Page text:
FAO Investment Centre

Launching FAO’s innovative approach to prioritizing water management investments in Belize


The FAO Investment Centre has today launched a study highlighting FAO’s new methodology to identify and prioritize investments in irrigation and drainage in Belize.

The study outlines a practical framework for policymakers and private sector investors to address climate-related risks and bolster agriculture resilience through investments in water management.

Mohamed Manssouri, Director of the FAO Investment Centre, said; “It is vital that we boost strategic irrigation and drainage investments, with the goal to elevate agricultural productivity and support Belize’s smallholders to deal with climate challenges.”

'Priority areas for irrigation investments in Belize' shows how data-driven investments in water management – alongside improved data availability and strategic resource allocation – can reduce climate risks to Belize’s agriculture sector.

Urgent need to support farmers facing climate threats

Belize remains one of the most vulnerable countries to climate-related risks. Threats of sea-level rise, intensified tropical storms, decreased precipitation, and rising temperatures, underscore the urgent need for investment to boost climate resilience.

In 2019 a severe drought devastated agricultural production and hampered economic growth, with Belizean farmers collectively losing as much as USD 38.5 million. The sugar industry was severely impacted, necessitating government intervention to provide financial aid for affected producers.

Climate-induced shocks have not only jeopardized food security and damaged infrastructure, but also triggered widespread economic repercussions – including increased transportation and food prices. 

Identifying investment priorities

Recognizing the urgency, the Government of Belize is prioritizing water management – as demonstrated in the National Agriculture and Food Policy (NAFP) 2015–2030 and the National Climate Resilience Investment Plan.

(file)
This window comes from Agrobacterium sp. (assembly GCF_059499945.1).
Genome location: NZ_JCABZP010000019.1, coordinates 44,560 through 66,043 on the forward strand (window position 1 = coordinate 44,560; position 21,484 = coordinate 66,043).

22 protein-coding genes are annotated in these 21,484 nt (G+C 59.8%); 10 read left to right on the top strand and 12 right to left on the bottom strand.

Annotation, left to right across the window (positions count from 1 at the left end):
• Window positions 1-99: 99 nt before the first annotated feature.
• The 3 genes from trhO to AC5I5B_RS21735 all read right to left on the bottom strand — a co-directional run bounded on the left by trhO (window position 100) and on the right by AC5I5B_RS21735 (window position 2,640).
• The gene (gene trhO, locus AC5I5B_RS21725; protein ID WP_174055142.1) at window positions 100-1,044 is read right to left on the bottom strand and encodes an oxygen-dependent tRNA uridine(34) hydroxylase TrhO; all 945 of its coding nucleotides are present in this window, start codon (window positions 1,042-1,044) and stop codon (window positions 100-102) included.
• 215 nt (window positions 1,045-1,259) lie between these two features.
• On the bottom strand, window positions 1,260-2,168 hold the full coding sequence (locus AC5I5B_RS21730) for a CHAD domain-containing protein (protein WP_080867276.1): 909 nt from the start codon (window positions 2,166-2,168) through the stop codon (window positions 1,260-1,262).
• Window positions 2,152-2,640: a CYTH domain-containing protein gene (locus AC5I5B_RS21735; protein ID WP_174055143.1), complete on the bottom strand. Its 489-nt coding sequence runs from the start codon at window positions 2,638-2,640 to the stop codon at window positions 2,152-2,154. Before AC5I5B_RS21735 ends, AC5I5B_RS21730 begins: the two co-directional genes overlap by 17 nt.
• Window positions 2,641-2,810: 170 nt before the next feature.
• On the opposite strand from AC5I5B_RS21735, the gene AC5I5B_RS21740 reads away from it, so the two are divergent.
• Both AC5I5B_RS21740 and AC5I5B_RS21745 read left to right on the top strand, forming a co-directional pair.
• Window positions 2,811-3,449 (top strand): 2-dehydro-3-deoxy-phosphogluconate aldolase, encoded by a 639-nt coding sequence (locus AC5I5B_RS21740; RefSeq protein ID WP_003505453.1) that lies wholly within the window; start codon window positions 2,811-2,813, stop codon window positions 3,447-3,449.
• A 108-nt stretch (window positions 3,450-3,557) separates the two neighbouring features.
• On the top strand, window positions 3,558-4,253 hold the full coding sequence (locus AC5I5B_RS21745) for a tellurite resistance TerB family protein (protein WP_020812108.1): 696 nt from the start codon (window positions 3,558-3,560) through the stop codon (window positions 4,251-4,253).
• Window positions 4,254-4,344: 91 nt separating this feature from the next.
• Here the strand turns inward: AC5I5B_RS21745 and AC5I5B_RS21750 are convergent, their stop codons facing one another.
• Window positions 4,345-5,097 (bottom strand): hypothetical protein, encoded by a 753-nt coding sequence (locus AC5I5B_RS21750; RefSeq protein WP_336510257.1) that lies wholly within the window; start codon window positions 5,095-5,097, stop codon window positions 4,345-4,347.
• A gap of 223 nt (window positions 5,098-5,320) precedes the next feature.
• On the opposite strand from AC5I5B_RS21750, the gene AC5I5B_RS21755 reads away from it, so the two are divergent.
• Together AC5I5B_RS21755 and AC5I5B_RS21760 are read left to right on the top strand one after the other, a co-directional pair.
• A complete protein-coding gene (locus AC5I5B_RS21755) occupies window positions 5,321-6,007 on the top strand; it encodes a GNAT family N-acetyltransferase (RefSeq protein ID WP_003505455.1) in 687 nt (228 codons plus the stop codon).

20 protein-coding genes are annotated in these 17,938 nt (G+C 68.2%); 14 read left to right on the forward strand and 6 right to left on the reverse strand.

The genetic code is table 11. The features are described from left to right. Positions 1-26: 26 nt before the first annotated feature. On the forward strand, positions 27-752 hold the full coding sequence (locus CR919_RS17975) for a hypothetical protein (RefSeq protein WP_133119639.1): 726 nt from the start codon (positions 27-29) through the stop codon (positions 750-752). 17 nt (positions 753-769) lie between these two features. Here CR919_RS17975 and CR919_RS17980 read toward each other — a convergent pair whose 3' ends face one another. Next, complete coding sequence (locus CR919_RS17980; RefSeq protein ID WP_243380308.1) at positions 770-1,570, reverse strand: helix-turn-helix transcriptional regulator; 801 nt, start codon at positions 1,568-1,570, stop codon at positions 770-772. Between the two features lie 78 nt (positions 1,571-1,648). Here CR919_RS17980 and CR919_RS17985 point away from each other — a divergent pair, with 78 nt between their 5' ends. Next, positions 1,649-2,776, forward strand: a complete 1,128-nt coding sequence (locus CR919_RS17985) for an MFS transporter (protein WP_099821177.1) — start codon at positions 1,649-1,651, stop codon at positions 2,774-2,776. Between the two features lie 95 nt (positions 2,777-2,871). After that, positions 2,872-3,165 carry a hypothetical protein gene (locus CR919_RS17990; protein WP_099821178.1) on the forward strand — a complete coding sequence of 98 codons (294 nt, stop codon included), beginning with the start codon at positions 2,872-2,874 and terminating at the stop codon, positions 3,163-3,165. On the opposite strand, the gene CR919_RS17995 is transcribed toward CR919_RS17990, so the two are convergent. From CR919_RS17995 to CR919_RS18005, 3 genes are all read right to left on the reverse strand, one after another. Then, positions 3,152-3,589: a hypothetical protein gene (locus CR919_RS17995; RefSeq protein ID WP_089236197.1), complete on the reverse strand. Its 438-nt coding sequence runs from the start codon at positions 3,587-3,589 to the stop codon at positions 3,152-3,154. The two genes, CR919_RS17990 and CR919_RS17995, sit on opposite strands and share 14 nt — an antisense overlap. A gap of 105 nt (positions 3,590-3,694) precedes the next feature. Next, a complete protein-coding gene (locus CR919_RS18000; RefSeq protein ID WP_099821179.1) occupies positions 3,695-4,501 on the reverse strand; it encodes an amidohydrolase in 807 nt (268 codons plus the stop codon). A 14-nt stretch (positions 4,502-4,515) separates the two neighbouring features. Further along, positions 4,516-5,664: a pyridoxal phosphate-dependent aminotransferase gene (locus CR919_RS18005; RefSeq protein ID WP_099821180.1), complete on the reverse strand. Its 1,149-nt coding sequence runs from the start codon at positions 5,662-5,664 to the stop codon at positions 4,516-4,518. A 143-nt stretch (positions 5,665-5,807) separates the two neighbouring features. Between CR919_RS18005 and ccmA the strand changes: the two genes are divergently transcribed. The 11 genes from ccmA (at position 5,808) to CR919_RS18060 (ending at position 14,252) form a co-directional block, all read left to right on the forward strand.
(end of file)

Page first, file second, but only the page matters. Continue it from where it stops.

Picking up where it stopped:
To support these goals, FAO’s innovative approach aims to guide policymakers and private sector investors in identifying investment priorities within water management infrastructure.

Roble Sabrie, Economist, FAO Investment Centre and lead author of the study, said; “We sought to develop an evidence-based decision-making system that is practical and tailored to improving national and local planning, and supporting efficient resource allocation. To prioritize projects effectively, we considered technical, financial, economic, social, and environmental aspects – ensuring the approach is both comprehensive and practical.”

FAO employed a dynamic mix of on-the-ground data and advanced tools like EarthMap and Google Engine to map out Belize's irrigation and drainage needs.

This proposed approach combines diverse data sources, including temperature, precipitation, water deficit, and land use. It considers climate trends, assesses impacts, and estimates required investments for sustainable water access, focusing on priority watersheds.

Luis Loyola, Senior Irrigation and Drainage Specialist, World Bank – who was part of the FAO project team – said; “The methodology supports informed decisions and helps to identify priority areas for strategic irrigation and drainage investments – while factoring in climate change. We are aiming to enhance decision-making for more effective and responsive water infrastructure development.”

The initiative draws on learnings from FAO’s Technical Cooperation Programme (TCP) conducted in 2019-2021, and builds on the World Bank Infrastructure Prioritization Framework (IPF) to prioritize investments using climate, natural resources, and socioeconomic data.

It complements ongoing programs by the World Bank, the International Fund for Agricultural Development (IFAD), and the Caribbean Development Bank (CDB) focused on enhancing climate change resilience in agriculture.

Next steps for forging water-tight investments

Despite these advances, there is a need for more comprehensive assessments on water availability and climate data in Belize – particularly for surface water and groundwater resources – to help ensure a resilient and adaptive agricultural future.

Strengthening collaboration with authorities and institutions for data-gathering and sharing is a crucial step toward enriching future analyses and enhancing the accuracy of assessments.

Yet, these innovative initiatives driving data-driven decision-making and investments from FAO and other partners mark significant strides towards building a more sustainable and resilient water sector in Belize.